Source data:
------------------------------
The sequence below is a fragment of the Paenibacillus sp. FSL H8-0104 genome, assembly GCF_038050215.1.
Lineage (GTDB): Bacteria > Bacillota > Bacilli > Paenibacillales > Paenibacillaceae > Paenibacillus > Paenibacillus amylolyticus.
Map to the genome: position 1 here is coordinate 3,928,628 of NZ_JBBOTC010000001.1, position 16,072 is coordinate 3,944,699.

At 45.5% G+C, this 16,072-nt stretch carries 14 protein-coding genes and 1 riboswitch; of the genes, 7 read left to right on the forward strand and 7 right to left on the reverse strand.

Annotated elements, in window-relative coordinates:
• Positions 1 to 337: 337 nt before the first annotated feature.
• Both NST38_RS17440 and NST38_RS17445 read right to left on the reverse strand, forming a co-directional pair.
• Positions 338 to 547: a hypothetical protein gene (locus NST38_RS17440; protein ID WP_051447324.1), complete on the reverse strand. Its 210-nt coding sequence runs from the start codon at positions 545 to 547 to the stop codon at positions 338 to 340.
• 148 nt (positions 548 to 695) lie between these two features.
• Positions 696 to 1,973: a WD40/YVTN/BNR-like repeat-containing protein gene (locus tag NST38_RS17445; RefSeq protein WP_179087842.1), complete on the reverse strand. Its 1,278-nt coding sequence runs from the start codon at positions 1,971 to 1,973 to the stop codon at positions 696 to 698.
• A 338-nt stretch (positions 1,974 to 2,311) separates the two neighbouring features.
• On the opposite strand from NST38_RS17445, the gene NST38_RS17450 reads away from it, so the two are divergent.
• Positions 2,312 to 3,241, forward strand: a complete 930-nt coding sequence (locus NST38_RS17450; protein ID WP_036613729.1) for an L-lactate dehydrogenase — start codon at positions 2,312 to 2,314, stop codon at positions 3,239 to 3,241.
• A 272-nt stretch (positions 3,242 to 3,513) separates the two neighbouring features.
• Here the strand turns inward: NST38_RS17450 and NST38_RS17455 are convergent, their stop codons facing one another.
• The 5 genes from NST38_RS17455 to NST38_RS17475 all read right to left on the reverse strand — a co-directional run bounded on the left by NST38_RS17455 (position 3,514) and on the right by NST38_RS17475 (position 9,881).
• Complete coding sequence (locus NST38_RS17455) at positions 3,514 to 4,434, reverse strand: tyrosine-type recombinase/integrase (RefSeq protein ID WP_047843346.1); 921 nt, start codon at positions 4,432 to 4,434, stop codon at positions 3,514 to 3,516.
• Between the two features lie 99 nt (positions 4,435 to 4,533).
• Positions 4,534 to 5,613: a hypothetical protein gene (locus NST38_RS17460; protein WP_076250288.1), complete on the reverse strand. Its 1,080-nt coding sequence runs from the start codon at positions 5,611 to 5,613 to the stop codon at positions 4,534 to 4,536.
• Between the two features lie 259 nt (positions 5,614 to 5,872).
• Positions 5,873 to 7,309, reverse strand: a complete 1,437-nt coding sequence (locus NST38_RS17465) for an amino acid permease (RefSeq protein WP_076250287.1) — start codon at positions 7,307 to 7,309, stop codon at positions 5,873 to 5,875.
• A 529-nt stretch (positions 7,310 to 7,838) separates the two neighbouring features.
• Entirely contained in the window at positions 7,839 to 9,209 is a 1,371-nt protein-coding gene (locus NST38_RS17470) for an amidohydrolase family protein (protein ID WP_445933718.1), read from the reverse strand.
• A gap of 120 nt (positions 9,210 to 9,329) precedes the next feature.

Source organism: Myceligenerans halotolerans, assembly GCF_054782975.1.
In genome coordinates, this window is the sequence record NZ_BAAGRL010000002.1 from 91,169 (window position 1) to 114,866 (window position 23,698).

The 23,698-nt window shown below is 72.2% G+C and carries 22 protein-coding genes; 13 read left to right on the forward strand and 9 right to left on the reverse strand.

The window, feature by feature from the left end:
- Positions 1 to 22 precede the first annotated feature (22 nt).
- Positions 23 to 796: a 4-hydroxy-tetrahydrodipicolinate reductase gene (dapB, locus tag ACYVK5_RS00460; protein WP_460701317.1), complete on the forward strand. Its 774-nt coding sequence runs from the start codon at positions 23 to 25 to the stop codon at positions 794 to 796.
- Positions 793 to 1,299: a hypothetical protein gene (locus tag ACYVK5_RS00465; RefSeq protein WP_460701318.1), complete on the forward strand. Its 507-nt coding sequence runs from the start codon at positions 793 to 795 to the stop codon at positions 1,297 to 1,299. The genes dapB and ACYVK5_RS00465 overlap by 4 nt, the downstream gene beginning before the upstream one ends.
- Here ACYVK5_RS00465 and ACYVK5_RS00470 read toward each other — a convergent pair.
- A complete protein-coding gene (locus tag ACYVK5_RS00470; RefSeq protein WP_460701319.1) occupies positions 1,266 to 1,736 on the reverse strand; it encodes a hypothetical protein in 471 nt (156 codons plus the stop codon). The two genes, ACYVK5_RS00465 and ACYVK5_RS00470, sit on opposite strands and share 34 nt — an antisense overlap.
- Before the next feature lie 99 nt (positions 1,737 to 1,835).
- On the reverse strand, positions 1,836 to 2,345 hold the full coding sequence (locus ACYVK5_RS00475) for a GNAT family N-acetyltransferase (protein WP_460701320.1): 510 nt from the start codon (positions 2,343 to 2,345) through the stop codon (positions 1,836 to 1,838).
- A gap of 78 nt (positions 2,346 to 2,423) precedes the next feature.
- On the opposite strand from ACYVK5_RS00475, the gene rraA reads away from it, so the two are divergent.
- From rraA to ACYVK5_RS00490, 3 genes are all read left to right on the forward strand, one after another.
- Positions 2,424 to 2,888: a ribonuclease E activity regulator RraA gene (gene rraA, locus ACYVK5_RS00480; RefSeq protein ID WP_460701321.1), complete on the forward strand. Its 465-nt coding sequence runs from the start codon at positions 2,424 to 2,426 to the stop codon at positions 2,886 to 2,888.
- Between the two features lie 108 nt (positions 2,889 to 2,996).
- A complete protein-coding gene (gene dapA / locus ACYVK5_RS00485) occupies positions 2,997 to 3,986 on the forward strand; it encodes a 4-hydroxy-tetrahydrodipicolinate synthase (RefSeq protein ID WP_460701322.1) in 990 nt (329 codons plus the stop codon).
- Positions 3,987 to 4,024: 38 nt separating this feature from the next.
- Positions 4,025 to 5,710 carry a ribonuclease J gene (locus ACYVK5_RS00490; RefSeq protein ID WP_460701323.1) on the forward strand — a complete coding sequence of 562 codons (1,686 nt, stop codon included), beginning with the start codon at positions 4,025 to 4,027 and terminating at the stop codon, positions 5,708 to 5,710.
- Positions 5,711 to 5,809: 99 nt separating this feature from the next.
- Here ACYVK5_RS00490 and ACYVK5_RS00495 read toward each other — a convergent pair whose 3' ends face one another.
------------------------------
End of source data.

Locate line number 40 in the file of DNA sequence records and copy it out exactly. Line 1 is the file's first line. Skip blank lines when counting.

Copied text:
- Between the two features lie 108 nt (positions 2,889 to 2,996).